3.3 Optimal PMU placement considering ZIB
Considering the ZIB effects helps further to minimize the required number of PMUs.
ZIBs are removed from the set S and included in a new set Z.
Step 1: Install PMU at the bus elements of S and check the extra observability of the system using rule 2.
Step 2: Check complete observability of the system. If the system is completely observable declare the selected buses as OPP set. Otherwise, select the first element of set Z for PMU placement.
3.4 Percentage of PMU equipped buses
n this section, the percentage of PMU equipped buses has been calculated and checked what percentage of PMU buses is required to make the system completely observable.
$\text { PMU equipped buses }=\frac{\text {Required number PMUs}}{\text {Total number of buses}} \times 100 \%$
The proposed technique is applied to some standard test systems to test its effectiveness. The detailed data of these test cases are available at MATLAB Directories [14]. IEEE 14-bus system diagram is shown in Figure 2. This system consists of 14 buses connected through 20 lines. Here, bus 7 is a ZIB.
Figure 2. IEEE 14-bus system
Figure 3. IEEE 14-bus spanning tree
As it has been mentioned in the spanning tree formation section that bus number 1 is a preselected bus. The complete spanning formation starts from this preselected bus. Then, bus 2 is selected which is connected to the preselected bus 1 through the line 2-1. Bus 3 is connected to the already selected part by branch 3-2. Now, bus 4 is connected to the already selected part through multiple branches 4-2 and 4-3. However, according to proposed method only the branch of having lowest valued bus will be selected. Hence, here branch 4-2 is selected. Similarly, for bus 5, only the branch 5-1 is counted. By this way the selected branches are 1-2, 2-3, 2-4, 1-5, 5-6, 4-7, 7-8, 4-9, 9-10, 6-11, 6-12, 6-13, and 9-14 sequentially to select the 14 buses. The total 13 selected branches form a spanning tree which is shown in Figure 3.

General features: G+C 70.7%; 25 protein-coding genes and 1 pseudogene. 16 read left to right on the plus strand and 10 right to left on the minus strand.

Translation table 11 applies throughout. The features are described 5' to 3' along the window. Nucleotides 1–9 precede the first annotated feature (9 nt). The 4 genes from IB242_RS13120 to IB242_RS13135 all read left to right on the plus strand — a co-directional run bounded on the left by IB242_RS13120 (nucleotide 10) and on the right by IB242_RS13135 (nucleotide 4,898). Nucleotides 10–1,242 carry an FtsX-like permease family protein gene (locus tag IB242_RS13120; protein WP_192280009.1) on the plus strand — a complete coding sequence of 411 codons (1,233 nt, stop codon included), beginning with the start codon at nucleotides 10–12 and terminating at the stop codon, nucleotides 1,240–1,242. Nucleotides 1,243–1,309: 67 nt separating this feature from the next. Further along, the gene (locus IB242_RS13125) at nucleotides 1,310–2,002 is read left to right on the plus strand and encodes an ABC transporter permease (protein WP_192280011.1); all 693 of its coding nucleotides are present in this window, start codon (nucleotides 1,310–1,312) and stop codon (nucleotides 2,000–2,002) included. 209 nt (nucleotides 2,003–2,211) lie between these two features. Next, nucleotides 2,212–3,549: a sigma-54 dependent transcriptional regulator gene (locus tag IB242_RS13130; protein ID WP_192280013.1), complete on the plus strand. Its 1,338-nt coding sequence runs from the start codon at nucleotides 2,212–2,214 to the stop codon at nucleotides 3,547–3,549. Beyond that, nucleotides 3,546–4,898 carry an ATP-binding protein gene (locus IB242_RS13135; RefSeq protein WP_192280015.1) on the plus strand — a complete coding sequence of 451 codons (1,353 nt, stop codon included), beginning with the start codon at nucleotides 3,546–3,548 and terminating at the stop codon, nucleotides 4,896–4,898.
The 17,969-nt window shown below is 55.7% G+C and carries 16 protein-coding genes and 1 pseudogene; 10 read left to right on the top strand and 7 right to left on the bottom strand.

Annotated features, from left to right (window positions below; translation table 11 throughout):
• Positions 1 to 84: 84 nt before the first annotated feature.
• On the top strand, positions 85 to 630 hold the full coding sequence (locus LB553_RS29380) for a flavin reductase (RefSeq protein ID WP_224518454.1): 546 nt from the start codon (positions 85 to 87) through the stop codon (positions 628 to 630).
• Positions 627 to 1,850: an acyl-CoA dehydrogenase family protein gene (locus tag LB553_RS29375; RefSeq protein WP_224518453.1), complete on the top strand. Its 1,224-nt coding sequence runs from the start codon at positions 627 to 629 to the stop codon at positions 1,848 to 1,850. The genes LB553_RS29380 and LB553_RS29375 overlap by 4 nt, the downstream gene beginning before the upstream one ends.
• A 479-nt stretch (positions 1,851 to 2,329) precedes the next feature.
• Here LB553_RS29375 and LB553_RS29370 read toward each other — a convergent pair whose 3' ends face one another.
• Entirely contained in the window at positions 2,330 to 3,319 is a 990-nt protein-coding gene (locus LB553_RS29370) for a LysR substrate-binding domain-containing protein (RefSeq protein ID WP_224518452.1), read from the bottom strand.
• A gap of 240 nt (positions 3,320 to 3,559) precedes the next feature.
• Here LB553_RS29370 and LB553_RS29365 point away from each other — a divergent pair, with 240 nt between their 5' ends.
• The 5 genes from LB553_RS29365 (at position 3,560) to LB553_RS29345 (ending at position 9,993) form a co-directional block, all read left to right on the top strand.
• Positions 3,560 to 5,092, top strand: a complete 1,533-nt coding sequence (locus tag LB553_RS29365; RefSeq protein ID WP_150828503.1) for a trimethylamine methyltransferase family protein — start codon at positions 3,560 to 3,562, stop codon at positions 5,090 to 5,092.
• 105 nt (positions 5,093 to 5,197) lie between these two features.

Now the spanning tree has been prepared from the system configuration. Then the strategic PMU placement locations have identified-
The radial buses of the spanning tree configuration are 3, 8, 10, 11, 12, 13 and 14. These radial buses are connected to buses 2, 6, 7 and 9. Now, these four buses are included in set S in ascending order according to the number of connected radial buses. So, the set S= {6, 9, 2, 7}. To observe the radial buses 4 PMUs are placed at those buses which are connected to the radial buses.
The percentage of PMU equipped buses has been calculated as follow- this system contains 4 PMU buses. Hence according to the equation mentioned in section 3.4, the percentage of PMU equipped buses is 28.6%. This value indicates that PMUs installing at 28.6% of the total number of buses can achieve the complete observability of the system.
Now for PMU placement considering ZIBs, the ZIB buses are removed from set S. Then the PMUs are installed at the element buses 2, 6, and 9 of set S. Now, it is checked that only bus 8 is not being observed by any of the installed PMUs. However, bus 8 is connected to the ZIB 7. The ZIB based observability rules have been mentioned in 2.2. As buses 4, 7 and 9 are being observed, the voltage phasor of bus 8 is calculated from these observed values. Hence, the final PMUs buses are 2, 6 and 9. Now, percentage of PMU equipped buses is calculated as 21.4%.
Similarly, the PMU locations have been identified for IEEE 30 bus system for normal operating condition and considering ZIB effects. The spanning tree has been shown in Figure 4.
Figure 4. IEEE 30-bus spanning tree
Table 1 and 2 show the required number of PMUs, their respective locations and percentage of PMU equipped buses for normal operating conditions and considering ZIB respectively.
Table 1. Optimal PMU placement for normal operation
Test system |
No. of PMUs |
PMU Locations |
PMU equipped buses (%) |
7-bus |
2 |
2,4 |
28.6 |
14-bus |
4 |
2,6,7,9 |
28.6 |
30-bus |
10 |
1,5,6,9,10,12,15,18,25,27 |
33.3 |
Table 2. Optimal PMU placement considering ZIB
Test system |
No. of PMUs |
Locations |
PMU equipped bus (%) |
7-bus |
2 |
2,4 |
28.6 |
14-bus |
3 |
2,6,9 |
21.4 |
30-bus |
7 |
1,5,10,12,15,18,27 |
23.3 |